The Federalists and Republican and Their Differences

The Federalists and Republican and Their Differences

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The Federalists and Republican and their Differences

Alexander Hamilton was a secretary of the treasury in President Washington cabinet while Thomas Jefferson was the secretary of State in the same government. President Washington was against the nation being divided by the different political ideologies of the two individuals. Hamilton belonged to the Federalists party while Jefferson was a Republican. The two parties had varying opinions and beliefs that have led to the current two-party system in the United States today. Hence, the significance of Hamilton and Jefferson in the study of the country’s historical events.

The Federal party and Republicans took root in the first reign of President George Washington between 1789 and 1793. The Federal party believed in the strengthening of the national government. It emerged as an opposition to the Democratic-Republican Party in America, and the party later split during President Adam’s administration. Alexander Hamilton is believed to be one of the founders of the party. As an opposition to the existing Democratic Party, the federalists believed in different concepts and ideologies that did not benefit the common man. On the other hand, Thomas Jefferson belonged to the Democratic Party that was based on protecting the interest of the common man. Jefferson was against slavery as he saw it demeaning the existence of people hence the need for them to be free and prove their potential. Hence, this stance formed the precursor to the antebellum debate on slavery.

Alexander Hamilton had a tremendous interest in the central government and believed in the Central Government’s empowerment. On the other hand, Thomas Jefferson held a lot of interest in the Democratic Republic, which believed in the State’s empowerment. The federalists comprised bankers, plantation owners, merchants, and manufacturers who held a lot of wealth and influence on the people. Therefore, these were business men who wanted to protect their businesses with the help of the government. Hence, their involvement in politics was to see that the set’s policies covered their interest. On the other hand, the Republicans comprised the poor farmers, the shopkeepers, artisans, slaves and illiterate individuals. The Republican’s rights were violated as they had no right to vote due to the high standards set for voting participation. The poor farmers, artisans, and other individuals formed a party fighting for their fundamental rights.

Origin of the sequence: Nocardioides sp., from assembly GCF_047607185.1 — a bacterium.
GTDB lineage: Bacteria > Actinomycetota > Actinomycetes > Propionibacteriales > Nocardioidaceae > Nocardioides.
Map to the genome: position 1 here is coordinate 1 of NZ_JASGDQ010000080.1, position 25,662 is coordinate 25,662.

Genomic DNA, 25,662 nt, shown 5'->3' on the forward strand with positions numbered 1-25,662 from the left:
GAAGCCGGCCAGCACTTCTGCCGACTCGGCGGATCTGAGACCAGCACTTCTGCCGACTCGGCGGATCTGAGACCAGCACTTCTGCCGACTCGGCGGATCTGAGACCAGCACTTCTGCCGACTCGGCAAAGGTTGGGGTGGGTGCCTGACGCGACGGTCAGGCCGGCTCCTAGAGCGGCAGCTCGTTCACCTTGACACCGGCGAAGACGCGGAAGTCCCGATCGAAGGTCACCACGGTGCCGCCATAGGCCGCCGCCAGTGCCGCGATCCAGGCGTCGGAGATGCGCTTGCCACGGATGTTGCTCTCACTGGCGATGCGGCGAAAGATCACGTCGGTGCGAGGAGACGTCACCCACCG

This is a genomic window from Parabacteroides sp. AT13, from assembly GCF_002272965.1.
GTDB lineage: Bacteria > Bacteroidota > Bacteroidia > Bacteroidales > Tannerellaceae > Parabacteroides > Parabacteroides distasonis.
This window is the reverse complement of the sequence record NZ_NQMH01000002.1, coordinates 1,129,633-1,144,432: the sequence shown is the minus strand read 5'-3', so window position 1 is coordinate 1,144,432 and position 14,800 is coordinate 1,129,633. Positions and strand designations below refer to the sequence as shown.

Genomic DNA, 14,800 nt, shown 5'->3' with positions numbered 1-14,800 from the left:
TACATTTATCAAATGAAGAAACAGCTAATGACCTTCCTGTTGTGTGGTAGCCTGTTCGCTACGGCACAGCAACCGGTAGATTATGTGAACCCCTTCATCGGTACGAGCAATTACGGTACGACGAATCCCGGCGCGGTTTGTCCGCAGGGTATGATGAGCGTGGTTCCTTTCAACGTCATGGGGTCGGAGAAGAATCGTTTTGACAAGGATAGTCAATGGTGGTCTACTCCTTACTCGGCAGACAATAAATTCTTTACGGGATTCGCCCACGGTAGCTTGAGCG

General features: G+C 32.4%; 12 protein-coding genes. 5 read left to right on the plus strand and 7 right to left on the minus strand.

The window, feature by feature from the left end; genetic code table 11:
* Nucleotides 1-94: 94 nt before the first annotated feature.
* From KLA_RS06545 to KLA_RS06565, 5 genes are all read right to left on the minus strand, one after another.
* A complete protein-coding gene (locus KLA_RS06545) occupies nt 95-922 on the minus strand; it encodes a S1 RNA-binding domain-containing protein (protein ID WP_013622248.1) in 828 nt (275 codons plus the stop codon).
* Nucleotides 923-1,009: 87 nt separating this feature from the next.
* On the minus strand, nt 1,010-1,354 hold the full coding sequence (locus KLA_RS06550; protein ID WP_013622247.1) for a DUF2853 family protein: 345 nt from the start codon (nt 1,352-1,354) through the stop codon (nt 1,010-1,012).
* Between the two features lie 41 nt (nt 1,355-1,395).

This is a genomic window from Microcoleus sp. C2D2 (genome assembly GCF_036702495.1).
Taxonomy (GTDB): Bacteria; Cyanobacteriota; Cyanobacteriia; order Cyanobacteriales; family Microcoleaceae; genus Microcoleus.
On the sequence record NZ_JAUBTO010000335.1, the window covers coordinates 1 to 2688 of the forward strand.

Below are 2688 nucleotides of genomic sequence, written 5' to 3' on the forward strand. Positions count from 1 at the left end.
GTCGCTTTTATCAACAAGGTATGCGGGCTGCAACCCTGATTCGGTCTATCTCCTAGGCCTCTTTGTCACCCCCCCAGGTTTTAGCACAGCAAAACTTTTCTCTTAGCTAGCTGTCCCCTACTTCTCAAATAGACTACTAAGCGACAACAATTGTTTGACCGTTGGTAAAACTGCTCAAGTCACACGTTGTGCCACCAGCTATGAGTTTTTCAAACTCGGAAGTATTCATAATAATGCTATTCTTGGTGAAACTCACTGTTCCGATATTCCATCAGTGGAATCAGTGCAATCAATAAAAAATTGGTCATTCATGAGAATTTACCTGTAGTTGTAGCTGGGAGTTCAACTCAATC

Hamilton believed that the illiterate were ignorant and incapable of self-government. Hence, the establishment that only the rich would rule the nation. On the other hand, Jefferson was concerned with the welfare of the poor as well as the slaves. He believed that they, too, needed to have a say in the government and improve themselves through self-government. He believed that voters’ high standards should be lowered to allow the poor to participate in these activities. Jefferson was an educated person who fought for equality and focused on helping the poor fight for their rights despite their illiteracy, which made them vulnerable to oppression by the Federalists.

Hamilton promoted the federalists in the protection of business by the government by the provision of tariffs. In 1989, the first duty imposed was imposed in the Tariff Act, meant to help raise revenue and alleviate economic problems. Nonetheless, the Act supported the nationalist at the expense of the peasant farmers and the poor. In 1987, the people opposed the constitution, which had empowered the Central government. The tariff’s imposition required business protection to thrive in manufacturing, commerce, finance, and trading with other countries.

On the other hand, Jefferson wanted an agrarian revolution that would favor the small farmers of the South. They wanted to be supported and the interest of the little man to be considered. The farm businesses were failing; hence, the agrarian revolution could help protect their business on the farm.


Burra, Arudra. “Freedom of speech in the early constitution: A study of the Constitution (First Amendment) Bill.” In The Indian Constituent Assembly, pp. 130-162. Routledge India, 2017.

Hamilton, Alexander, James Madison, John Jay, and Jack Richon Pole. The federalist. Hackett Publishing, 2005.